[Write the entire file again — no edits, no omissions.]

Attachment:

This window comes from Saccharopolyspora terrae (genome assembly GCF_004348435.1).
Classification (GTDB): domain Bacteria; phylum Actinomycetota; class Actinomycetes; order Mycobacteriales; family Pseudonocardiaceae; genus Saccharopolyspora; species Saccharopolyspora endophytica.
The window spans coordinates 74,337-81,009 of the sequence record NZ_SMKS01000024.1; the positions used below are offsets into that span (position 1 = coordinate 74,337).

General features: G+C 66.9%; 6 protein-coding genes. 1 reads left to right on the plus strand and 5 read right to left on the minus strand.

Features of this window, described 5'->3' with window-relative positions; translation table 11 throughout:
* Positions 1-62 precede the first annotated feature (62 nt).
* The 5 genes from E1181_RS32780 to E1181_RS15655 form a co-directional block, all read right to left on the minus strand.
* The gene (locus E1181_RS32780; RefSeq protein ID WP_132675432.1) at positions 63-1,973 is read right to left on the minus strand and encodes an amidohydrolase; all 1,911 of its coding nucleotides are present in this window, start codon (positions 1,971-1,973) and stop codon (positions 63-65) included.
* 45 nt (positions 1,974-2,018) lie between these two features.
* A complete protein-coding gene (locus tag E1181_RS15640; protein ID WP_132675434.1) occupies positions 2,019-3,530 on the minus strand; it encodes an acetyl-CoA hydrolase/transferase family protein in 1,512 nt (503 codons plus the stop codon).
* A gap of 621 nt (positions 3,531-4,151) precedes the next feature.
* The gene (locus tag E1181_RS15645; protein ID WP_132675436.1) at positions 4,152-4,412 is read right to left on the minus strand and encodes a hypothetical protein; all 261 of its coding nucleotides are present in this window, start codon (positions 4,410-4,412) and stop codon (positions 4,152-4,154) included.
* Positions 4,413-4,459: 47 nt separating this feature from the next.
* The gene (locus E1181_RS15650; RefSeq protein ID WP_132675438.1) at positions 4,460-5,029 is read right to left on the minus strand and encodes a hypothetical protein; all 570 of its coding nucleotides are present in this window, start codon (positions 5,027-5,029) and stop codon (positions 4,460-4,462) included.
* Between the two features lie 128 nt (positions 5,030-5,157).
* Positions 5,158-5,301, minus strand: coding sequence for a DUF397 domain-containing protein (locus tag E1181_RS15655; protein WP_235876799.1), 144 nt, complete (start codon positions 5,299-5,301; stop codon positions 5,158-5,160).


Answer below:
This window comes from Saccharopolyspora terrae (genome assembly GCF_004348435.1).
Classification (GTDB): domain Bacteria; phylum Actinomycetota; class Actinomycetes; order Mycobacteriales; family Pseudonocardiaceae; genus Saccharopolyspora; species Saccharopolyspora endophytica.
The window spans coordinates 74,337-81,009 of the sequence record NZ_SMKS01000024.1; the positions used below are offsets into that span (position 1 = coordinate 74,337).

General features: G+C 66.9%; 6 protein-coding genes. 1 reads left to right on the plus strand and 5 read right to left on the minus strand.

Features of this window, described 5'->3' with window-relative positions; translation table 11 throughout:
* Positions 1-62 precede the first annotated feature (62 nt).
* The 5 genes from E1181_RS32780 to E1181_RS15655 form a co-directional block, all read right to left on the minus strand.
* The gene (locus E1181_RS32780; RefSeq protein ID WP_132675432.1) at positions 63-1,973 is read right to left on the minus strand and encodes an amidohydrolase; all 1,911 of its coding nucleotides are present in this window, start codon (positions 1,971-1,973) and stop codon (positions 63-65) included.
* 45 nt (positions 1,974-2,018) lie between these two features.
* A complete protein-coding gene (locus tag E1181_RS15640; protein ID WP_132675434.1) occupies positions 2,019-3,530 on the minus strand; it encodes an acetyl-CoA hydrolase/transferase family protein in 1,512 nt (503 codons plus the stop codon).
* A gap of 621 nt (positions 3,531-4,151) precedes the next feature.
* The gene (locus tag E1181_RS15645; protein ID WP_132675436.1) at positions 4,152-4,412 is read right to left on the minus strand and encodes a hypothetical protein; all 261 of its coding nucleotides are present in this window, start codon (positions 4,410-4,412) and stop codon (positions 4,152-4,154) included.
* Positions 4,413-4,459: 47 nt separating this feature from the next.
* The gene (locus E1181_RS15650; RefSeq protein ID WP_132675438.1) at positions 4,460-5,029 is read right to left on the minus strand and encodes a hypothetical protein; all 570 of its coding nucleotides are present in this window, start codon (positions 5,027-5,029) and stop codon (positions 4,460-4,462) included.
* Between the two features lie 128 nt (positions 5,030-5,157).
* Positions 5,158-5,301, minus strand: coding sequence for a DUF397 domain-containing protein (locus tag E1181_RS15655; protein WP_235876799.1), 144 nt, complete (start codon positions 5,299-5,301; stop codon positions 5,158-5,160).